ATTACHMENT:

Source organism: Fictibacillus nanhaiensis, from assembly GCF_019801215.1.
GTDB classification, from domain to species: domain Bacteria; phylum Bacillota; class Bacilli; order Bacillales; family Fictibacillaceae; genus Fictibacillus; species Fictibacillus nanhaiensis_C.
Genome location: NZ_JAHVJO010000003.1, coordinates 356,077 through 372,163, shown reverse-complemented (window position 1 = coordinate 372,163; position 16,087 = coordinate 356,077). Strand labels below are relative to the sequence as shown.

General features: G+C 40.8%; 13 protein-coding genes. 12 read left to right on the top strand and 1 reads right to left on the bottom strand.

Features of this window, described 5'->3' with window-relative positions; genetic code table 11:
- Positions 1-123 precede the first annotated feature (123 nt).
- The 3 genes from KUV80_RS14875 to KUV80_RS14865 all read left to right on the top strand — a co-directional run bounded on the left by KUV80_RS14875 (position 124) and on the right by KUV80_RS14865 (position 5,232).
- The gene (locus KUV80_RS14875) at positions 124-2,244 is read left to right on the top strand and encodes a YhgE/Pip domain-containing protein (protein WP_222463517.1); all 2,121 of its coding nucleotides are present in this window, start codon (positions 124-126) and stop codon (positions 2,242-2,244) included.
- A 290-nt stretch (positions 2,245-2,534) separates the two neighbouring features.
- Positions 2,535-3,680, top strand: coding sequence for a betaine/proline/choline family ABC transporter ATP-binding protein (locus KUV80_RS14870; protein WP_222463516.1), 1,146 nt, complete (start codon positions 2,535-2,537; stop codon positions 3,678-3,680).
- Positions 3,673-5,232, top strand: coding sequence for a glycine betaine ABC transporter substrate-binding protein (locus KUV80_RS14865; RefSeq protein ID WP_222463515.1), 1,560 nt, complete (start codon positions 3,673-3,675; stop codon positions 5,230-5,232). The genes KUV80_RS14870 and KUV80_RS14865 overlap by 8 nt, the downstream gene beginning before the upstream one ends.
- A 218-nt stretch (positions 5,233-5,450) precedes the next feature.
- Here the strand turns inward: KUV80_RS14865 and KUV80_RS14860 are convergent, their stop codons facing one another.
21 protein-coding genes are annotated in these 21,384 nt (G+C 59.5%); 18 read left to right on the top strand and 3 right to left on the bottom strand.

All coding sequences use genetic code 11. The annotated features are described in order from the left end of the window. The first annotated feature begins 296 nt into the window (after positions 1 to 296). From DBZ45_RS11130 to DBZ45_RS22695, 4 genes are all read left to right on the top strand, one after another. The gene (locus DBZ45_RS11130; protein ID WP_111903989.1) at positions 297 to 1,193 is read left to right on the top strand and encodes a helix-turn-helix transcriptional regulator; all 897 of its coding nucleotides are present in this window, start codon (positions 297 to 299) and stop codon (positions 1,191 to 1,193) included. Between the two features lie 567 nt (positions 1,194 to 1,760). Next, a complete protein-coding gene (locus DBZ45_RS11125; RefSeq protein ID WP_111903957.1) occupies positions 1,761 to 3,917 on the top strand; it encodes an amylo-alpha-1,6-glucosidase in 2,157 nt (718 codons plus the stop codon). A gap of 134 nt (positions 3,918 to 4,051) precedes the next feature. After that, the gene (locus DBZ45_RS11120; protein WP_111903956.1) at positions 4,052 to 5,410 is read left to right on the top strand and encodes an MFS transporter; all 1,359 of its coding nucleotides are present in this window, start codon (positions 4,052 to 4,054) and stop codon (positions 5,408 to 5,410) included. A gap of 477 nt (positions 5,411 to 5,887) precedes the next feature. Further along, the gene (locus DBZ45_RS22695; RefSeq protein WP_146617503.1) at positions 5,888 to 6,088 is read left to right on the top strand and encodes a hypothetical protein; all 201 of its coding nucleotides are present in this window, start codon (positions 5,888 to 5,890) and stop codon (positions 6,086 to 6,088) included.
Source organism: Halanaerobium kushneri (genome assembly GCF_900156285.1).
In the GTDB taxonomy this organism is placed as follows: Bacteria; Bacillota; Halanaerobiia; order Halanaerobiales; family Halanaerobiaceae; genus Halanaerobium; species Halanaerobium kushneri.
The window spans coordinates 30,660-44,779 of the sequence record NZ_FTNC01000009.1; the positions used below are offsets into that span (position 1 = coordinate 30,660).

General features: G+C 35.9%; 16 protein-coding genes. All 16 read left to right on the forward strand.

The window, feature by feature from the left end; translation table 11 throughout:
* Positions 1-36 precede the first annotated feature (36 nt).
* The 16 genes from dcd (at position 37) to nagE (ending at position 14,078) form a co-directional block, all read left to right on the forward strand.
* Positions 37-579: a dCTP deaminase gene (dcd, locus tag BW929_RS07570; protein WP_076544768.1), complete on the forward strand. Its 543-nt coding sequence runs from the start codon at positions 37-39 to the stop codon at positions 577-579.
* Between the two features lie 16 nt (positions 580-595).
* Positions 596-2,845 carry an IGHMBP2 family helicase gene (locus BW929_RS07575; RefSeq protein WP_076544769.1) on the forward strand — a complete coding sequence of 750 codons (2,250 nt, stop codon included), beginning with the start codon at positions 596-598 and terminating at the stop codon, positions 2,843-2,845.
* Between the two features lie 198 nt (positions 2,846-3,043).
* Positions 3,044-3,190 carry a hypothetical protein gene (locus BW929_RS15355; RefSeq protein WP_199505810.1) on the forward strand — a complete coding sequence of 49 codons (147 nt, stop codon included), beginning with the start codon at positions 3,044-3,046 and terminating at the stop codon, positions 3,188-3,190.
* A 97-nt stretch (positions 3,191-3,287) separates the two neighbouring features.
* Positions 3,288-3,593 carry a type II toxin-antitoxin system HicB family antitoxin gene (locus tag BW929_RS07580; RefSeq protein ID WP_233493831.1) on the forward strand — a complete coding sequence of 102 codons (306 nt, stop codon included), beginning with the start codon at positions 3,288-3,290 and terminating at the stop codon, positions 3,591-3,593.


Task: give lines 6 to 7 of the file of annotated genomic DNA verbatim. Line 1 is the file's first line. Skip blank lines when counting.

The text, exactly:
- Positions 1-123 precede the first annotated feature (123 nt).
- The 3 genes from KUV80_RS14875 to KUV80_RS14865 all read left to right on the top strand — a co-directional run bounded on the left by KUV80_RS14875 (position 124) and on the right by KUV80_RS14865 (position 5,232).